Sabine Koehring: the Designer
Sabine Koehring was born in Reims, France. She spent the first part of her adult life in Lille, a large metropolis located at, and known as the crossroads of Europe. She enjoyed the rich cultural life that she found there and she would frequently visit London, Paris and Brussels. A free spirit, she was always on the lookout for a way of life that would reflect her personality, allow her to express herself and exchange ideas with a diversity of people. The practice of Ashtanga Yoga, long before it was popular, led her to India, and strangely enough, to California, where she met her husband Alan. He was the owner of a jewelry import company called "Tidepool Enterprises". In a moment of enlightenment, maybe brought on by an intense yoga practice, Sabine decided to add her touch to the company by designing her own line of jewelry. She started working in silver and found her new occupation extremely rewarding and spiritually wholesome. "Tidepool Enterprises" became Tidepool for simplicity’s sake.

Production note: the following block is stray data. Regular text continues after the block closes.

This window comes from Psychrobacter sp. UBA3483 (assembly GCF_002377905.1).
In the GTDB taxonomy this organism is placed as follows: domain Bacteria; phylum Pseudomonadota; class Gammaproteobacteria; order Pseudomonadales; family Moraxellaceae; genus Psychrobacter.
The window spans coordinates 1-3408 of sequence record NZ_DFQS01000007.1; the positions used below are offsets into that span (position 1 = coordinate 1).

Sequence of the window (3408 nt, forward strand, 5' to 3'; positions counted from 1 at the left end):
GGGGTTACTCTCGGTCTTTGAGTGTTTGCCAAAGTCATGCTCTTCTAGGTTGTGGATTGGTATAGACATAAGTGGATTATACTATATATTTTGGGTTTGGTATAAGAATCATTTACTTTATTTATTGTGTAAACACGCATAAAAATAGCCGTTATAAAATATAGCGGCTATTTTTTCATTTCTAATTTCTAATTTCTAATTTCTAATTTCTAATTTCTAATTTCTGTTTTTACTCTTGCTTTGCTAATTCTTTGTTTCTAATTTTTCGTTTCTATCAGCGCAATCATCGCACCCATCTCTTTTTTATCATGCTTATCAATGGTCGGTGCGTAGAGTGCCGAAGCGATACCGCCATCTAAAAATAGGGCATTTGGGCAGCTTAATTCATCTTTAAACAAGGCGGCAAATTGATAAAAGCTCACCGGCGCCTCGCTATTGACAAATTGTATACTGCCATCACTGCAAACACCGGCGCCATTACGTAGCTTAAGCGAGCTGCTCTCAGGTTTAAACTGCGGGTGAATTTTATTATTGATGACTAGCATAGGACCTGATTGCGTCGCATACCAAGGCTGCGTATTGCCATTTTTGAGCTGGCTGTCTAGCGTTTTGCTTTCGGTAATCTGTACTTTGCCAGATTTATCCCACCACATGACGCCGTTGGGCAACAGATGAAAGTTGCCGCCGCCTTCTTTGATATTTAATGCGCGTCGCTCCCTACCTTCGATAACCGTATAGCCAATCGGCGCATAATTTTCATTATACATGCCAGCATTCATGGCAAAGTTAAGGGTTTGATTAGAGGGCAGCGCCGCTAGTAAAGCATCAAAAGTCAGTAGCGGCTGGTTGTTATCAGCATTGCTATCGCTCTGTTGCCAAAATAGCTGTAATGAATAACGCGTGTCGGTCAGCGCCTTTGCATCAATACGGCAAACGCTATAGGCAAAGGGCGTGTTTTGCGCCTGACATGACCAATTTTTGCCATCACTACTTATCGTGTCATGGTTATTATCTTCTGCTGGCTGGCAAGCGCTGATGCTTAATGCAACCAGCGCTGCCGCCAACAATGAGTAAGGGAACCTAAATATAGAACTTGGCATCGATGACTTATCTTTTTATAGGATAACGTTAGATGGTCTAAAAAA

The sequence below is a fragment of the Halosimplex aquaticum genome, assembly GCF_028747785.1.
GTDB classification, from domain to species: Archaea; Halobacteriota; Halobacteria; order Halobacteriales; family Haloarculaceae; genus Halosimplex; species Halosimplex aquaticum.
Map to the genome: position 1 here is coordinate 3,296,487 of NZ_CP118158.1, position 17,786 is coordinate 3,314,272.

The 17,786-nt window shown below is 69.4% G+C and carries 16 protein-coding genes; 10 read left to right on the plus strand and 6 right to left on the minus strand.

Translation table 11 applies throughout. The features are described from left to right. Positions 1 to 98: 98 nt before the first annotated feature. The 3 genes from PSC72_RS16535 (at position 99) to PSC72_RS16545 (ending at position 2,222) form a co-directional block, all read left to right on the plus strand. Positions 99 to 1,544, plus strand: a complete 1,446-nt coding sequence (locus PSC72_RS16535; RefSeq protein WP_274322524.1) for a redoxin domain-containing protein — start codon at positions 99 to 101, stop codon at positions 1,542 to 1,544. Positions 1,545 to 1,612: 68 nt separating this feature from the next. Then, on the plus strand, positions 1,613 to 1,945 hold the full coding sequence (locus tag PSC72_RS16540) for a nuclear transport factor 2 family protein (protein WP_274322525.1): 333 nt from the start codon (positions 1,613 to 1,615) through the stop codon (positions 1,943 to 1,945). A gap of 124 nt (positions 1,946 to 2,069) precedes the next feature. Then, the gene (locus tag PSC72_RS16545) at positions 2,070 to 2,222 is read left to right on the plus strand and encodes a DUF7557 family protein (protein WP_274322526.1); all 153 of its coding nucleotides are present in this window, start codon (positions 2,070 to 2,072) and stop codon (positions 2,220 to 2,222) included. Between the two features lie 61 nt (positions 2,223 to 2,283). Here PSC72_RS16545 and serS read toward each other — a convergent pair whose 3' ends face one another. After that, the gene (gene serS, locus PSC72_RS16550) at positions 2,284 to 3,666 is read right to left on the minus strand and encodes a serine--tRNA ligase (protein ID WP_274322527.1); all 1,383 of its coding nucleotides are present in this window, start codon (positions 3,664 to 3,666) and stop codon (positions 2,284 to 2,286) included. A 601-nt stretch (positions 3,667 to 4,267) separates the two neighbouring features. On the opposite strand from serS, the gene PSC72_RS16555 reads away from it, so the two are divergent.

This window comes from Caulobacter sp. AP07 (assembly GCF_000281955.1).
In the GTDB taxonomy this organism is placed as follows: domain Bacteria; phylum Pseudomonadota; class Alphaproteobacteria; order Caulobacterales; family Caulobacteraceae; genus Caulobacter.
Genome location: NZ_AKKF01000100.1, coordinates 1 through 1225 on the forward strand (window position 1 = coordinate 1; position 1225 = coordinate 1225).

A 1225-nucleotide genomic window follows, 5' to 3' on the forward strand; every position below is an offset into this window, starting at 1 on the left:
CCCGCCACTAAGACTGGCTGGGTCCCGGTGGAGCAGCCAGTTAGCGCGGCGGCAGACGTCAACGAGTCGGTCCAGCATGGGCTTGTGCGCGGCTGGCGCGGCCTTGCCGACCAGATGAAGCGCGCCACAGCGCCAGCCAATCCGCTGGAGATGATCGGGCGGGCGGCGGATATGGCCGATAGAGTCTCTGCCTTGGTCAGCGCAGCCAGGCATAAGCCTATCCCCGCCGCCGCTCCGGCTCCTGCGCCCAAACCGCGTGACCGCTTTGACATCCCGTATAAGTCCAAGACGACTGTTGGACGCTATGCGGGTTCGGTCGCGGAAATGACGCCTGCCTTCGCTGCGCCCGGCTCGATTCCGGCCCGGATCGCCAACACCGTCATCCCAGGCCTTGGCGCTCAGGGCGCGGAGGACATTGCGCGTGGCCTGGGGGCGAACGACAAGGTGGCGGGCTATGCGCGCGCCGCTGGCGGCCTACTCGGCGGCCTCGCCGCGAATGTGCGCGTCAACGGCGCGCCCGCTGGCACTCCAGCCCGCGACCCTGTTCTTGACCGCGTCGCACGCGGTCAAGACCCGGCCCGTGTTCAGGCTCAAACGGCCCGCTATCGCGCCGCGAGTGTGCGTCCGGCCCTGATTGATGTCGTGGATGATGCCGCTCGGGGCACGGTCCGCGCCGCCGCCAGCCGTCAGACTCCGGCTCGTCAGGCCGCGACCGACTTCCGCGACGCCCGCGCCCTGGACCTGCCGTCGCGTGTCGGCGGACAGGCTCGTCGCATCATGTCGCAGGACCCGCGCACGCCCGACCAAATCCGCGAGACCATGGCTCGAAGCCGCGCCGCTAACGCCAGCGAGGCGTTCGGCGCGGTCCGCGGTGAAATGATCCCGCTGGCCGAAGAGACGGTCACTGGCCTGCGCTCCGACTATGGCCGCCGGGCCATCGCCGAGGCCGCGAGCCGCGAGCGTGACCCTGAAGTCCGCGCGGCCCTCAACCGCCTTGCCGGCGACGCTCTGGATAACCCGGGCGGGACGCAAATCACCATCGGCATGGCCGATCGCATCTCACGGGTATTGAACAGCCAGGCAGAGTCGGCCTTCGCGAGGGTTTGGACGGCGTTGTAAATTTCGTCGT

Simplicity is what Sabine strives for in her work, often only to reveal some exquisite details: tiny organic carvings from the rainforest, some carefully chosen multicolored stones, or some delicate metalwork. Her lines are created for everyday wear and enjoyment, as conversation pieces or just to play with . She now lives in San Diego with her husband, her son Dorian and her dog, Benji.
Tagua Nut Jewelry
Tagua (tah-gwah), a plant alternative to ivory, comes from a palm that grows in the rainforests of South America. It is a large, hard nut that can be cut shaped and sculpted into many artistic designs. It takes a beautiful polish and the graceful way it ages resembles closely the way ivory does. It will look its best rubbed with a little oil to keep its soft sheen. Never wear your tagua jewelry in the shower, hot tub or swimming pool. Tagua is a renewable resource, and by using it in our designs, we at Tidepool are trying to support the people living in or near the rain forests. If the rainforests are harvested for the nuts, it makes them more valuable than they would be harvested for timber. Help preserve them.